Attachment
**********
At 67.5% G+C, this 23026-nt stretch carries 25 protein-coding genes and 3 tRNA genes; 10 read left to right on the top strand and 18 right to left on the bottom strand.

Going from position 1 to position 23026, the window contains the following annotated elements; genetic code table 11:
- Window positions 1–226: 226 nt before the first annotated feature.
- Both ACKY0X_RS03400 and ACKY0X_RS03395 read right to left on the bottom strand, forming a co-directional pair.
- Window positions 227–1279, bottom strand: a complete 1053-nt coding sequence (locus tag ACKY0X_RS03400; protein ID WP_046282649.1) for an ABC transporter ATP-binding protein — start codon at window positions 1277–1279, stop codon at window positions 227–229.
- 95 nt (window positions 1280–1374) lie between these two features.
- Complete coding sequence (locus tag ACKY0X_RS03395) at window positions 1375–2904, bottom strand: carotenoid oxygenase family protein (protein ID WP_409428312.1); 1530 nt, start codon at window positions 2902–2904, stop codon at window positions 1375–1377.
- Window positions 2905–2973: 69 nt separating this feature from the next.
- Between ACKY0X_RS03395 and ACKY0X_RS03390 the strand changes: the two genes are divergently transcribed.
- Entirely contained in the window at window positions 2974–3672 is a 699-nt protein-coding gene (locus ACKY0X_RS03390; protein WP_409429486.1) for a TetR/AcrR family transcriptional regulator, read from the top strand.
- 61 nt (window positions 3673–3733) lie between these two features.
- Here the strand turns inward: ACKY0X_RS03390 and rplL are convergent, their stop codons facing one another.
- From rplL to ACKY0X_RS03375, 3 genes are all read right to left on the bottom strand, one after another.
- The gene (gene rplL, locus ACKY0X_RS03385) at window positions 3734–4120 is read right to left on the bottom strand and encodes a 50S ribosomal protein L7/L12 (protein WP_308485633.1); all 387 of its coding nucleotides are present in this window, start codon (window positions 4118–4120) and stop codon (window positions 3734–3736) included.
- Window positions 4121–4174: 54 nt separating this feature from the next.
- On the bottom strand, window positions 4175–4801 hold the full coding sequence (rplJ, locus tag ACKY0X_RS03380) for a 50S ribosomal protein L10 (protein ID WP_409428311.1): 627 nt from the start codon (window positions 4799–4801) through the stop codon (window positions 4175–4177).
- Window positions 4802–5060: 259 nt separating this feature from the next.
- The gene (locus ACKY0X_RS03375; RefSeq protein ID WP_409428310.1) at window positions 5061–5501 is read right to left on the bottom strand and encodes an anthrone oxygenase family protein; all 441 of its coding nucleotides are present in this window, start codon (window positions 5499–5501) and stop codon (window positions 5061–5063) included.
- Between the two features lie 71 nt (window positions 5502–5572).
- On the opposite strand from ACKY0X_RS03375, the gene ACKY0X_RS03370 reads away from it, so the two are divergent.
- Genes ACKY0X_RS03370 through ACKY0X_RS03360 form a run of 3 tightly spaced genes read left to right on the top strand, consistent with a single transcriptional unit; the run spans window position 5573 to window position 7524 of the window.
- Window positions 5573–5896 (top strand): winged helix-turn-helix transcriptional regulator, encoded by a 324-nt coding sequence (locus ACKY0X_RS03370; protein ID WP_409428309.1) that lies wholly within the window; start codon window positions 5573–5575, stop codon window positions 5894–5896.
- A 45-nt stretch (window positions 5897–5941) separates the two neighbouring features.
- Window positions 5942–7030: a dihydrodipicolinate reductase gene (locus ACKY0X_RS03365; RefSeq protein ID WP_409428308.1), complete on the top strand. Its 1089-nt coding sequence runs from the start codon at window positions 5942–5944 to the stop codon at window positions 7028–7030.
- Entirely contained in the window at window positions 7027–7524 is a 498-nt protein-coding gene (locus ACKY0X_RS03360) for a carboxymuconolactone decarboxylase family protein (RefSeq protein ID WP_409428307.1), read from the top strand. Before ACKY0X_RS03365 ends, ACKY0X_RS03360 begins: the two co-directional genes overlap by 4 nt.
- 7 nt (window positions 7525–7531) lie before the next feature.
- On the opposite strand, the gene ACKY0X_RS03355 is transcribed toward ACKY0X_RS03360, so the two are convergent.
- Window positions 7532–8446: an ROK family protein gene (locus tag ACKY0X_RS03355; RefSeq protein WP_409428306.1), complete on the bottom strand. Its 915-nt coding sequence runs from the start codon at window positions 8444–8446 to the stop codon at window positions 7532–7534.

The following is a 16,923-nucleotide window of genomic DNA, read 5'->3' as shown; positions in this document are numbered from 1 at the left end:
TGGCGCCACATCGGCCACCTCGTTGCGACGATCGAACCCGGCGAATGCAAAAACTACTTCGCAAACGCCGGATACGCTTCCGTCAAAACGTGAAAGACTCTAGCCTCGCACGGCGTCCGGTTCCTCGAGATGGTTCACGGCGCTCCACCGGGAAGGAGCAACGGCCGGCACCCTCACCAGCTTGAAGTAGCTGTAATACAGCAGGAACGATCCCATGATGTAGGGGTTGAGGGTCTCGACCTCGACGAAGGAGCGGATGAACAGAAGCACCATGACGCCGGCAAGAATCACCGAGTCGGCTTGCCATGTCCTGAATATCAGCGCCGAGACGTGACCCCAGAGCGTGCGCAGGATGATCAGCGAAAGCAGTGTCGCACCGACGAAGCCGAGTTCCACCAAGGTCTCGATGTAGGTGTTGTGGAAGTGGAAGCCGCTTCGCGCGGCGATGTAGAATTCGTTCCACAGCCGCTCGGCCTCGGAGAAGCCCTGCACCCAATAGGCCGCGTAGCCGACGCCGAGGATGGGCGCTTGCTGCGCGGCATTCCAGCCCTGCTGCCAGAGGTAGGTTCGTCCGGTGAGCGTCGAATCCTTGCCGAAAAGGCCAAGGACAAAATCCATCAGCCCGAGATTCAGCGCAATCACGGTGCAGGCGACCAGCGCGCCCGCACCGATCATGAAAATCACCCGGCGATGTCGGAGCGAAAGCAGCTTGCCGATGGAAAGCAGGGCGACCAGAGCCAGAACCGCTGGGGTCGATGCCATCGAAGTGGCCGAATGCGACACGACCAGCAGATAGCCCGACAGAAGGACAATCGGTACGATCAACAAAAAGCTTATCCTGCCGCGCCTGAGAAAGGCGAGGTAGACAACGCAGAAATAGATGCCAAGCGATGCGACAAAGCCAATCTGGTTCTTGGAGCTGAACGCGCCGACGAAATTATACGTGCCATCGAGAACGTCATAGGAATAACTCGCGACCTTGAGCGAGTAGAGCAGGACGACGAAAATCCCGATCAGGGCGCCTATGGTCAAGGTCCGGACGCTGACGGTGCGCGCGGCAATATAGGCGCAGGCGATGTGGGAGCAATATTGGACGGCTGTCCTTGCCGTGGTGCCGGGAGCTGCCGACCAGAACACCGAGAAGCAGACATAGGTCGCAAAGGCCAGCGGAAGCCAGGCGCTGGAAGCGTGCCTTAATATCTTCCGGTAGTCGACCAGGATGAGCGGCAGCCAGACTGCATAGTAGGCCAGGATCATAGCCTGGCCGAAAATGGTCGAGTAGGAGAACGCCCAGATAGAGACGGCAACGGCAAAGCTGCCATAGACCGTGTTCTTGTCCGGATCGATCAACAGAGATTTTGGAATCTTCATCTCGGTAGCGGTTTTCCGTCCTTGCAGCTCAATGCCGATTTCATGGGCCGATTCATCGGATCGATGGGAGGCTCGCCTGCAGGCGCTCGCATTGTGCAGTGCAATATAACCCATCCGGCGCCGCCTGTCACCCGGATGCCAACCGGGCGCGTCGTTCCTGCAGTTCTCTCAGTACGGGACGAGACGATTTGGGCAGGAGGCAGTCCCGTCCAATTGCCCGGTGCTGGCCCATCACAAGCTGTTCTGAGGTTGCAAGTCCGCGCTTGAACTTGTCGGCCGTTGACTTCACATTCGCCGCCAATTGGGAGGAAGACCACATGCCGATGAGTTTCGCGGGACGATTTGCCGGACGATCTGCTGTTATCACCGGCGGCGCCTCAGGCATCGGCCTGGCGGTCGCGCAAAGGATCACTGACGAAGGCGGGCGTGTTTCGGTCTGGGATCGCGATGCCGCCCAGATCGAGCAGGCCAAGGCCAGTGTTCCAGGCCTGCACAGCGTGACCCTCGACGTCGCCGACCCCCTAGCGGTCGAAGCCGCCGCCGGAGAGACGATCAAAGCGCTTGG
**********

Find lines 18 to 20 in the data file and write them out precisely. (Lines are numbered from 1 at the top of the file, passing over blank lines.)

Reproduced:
- The gene (locus ACKY0X_RS03375; RefSeq protein ID WP_409428310.1) at window positions 5061–5501 is read right to left on the bottom strand and encodes an anthrone oxygenase family protein; all 441 of its coding nucleotides are present in this window, start codon (window positions 5499–5501) and stop codon (window positions 5061–5063) included.
- Between the two features lie 71 nt (window positions 5502–5572).
- On the opposite strand from ACKY0X_RS03375, the gene ACKY0X_RS03370 reads away from it, so the two are divergent.